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Here is the NeatDesk with the Fujitsu scanner that has served me quite well.

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While you can’t go wrong with either of these scanners I do have to give the edge to Neat thanks to the insert and the integration with their scanning software.

So let’s talk about the NeatWorks software.


From Neat:

NeatWorks Scanner Software: You’ve got information trapped on paper. NeatWorks scanner software is the key. You may think we just sell scanners, but we’re actually a software company in disguise. That’s because all our products feature patented NeatWorks software, which gives us the unique ability to identify and extract data from scanned documents.

How does NeatWorks work? NeatWorks scanner software uses advanced OCR (optical character recognition) and parsing technology to read the information from receipts, business cards and documents. Once NeatWorks has identified an item’s type (e.g., receipts), it then extracts key data such as vendor name, date, amount – even the payment type. This data is then organized in a digital filing system for you to manage, report on, or send to other applications. What’s more, every word you scan into NeatWorks is digitized, so you can quickly find any document with a simple keyword search.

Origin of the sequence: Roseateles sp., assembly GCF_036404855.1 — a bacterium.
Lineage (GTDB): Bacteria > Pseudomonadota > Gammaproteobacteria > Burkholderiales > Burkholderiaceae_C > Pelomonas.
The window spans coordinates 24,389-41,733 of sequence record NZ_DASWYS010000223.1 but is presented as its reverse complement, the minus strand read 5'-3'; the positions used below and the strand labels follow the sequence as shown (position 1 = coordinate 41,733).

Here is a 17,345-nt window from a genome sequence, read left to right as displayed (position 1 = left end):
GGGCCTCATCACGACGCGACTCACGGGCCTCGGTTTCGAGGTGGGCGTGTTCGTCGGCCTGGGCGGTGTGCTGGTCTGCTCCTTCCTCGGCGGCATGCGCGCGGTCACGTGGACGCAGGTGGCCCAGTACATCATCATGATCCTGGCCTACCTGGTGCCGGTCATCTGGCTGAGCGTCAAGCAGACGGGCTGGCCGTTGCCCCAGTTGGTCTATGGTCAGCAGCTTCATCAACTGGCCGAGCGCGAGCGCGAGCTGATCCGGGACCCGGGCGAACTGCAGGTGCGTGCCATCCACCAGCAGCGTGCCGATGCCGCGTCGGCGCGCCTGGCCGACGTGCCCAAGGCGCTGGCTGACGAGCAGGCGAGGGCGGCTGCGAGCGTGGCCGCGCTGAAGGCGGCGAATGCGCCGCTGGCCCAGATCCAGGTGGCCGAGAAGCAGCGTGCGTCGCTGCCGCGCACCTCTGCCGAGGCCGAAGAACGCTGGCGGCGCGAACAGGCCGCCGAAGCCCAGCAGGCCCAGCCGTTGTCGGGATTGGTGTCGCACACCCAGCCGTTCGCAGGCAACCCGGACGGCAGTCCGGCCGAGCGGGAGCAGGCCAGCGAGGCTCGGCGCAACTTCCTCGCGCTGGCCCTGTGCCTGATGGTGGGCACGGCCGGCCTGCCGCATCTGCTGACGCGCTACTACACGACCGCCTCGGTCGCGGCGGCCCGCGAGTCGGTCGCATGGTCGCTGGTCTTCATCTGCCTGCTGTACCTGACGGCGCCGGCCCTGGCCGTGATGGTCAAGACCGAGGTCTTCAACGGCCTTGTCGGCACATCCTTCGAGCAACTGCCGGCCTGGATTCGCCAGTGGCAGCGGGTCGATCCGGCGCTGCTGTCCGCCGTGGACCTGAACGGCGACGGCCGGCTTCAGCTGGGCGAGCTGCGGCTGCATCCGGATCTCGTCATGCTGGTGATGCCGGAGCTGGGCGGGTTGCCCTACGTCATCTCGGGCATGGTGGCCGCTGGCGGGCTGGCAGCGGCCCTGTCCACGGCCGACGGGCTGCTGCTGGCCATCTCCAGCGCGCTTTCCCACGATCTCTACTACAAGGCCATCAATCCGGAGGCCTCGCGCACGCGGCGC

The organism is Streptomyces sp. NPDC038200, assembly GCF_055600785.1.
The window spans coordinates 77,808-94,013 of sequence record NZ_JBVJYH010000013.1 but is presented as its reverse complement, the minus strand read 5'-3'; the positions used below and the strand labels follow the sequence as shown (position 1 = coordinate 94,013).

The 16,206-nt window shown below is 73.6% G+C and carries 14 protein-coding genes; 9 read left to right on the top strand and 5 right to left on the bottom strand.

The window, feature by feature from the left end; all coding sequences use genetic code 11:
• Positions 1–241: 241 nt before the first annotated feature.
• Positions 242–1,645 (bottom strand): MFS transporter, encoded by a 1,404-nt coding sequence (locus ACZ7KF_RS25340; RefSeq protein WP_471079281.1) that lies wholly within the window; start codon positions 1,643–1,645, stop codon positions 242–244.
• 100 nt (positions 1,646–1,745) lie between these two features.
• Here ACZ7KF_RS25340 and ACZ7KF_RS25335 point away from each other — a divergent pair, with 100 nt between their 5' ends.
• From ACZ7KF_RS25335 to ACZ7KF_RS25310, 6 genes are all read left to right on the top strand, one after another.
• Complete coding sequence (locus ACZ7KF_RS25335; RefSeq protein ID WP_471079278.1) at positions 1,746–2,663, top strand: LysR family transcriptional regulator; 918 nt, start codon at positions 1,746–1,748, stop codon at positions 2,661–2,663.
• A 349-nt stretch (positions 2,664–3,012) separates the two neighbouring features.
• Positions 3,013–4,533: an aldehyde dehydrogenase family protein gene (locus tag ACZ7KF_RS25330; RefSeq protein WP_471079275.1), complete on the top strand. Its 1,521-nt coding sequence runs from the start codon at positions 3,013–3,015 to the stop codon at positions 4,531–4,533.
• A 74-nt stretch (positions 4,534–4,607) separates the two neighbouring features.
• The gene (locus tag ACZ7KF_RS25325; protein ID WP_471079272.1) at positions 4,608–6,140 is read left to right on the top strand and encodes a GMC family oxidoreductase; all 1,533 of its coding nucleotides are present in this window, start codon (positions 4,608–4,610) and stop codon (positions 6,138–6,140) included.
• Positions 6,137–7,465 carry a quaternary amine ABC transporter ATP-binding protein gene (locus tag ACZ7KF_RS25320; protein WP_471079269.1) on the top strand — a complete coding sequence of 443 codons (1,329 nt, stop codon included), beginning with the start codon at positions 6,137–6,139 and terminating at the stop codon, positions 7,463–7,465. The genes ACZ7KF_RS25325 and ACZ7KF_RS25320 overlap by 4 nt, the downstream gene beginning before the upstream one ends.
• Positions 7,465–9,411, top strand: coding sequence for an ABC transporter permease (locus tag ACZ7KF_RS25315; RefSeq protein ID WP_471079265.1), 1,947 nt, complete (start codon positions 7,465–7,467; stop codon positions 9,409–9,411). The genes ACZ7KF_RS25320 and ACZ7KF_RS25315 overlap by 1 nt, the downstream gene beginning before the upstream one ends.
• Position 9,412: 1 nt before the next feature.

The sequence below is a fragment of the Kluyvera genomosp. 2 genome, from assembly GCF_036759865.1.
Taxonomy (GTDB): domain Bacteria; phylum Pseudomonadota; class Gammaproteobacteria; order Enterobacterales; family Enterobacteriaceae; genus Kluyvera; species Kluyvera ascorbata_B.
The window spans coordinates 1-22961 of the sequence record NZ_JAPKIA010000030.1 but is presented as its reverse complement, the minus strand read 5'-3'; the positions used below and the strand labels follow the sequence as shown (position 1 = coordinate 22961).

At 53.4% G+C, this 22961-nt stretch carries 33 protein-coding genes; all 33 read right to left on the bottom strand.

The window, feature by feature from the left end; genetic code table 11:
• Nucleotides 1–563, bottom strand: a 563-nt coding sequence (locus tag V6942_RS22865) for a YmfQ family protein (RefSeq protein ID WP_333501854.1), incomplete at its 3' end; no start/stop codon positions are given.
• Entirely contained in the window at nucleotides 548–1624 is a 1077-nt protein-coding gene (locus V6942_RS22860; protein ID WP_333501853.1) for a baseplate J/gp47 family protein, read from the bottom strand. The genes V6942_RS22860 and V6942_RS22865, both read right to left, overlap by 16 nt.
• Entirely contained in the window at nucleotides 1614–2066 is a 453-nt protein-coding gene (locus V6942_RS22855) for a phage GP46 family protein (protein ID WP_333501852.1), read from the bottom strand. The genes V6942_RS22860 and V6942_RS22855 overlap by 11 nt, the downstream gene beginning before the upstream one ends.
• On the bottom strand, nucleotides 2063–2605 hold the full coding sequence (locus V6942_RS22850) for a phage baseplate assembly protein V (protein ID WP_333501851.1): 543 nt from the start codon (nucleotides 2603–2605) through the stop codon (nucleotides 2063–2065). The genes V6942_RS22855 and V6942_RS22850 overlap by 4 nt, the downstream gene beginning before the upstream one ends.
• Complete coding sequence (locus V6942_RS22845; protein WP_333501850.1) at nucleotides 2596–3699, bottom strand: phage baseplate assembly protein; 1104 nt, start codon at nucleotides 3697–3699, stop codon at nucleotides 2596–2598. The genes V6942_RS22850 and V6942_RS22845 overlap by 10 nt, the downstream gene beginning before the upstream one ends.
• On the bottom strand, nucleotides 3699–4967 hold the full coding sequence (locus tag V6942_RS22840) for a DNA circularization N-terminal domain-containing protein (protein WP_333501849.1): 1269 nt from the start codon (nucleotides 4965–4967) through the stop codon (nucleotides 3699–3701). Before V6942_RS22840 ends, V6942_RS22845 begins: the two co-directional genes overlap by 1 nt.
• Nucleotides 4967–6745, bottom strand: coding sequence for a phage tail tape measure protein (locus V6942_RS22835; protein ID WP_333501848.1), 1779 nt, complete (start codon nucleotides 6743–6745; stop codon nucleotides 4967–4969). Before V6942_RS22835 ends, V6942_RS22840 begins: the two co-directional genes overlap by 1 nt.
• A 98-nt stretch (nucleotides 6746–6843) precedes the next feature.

As the company explains- “The NeatWorks for Mac application was built from the ground up – by Mac users, for Mac users – to feel like the applications you use every day.” There is truth in advertising here since the software is actually quite easy to set up and start using. And because it was designed specifically with the Mac in mind the software will even let you scan business cards directly to the Mac’s Address Book.


When you feed a receipt into the scanner the software grabs the image and immediately hits it with the OCR software so that the image becomes “usable”.


Once the image is turned into text the software analyzes it and makes its best “guess” with regard to a few key things such as
“What is it?” (i.e. receipt, business card or something else.
“What data does it contain?”
“What should be done with it once scanned and analyzed?


For example, it might grab a receipt from a gas station and conclude the following- “I have a receipt here that is from Shell Oil, a company I already have in my data base from past receipts. I see that the charge was for $X and he used a known credit card. Let me populate whatever data fields I can which, in this case are the company, the date, the amount, the form of payment and the category.”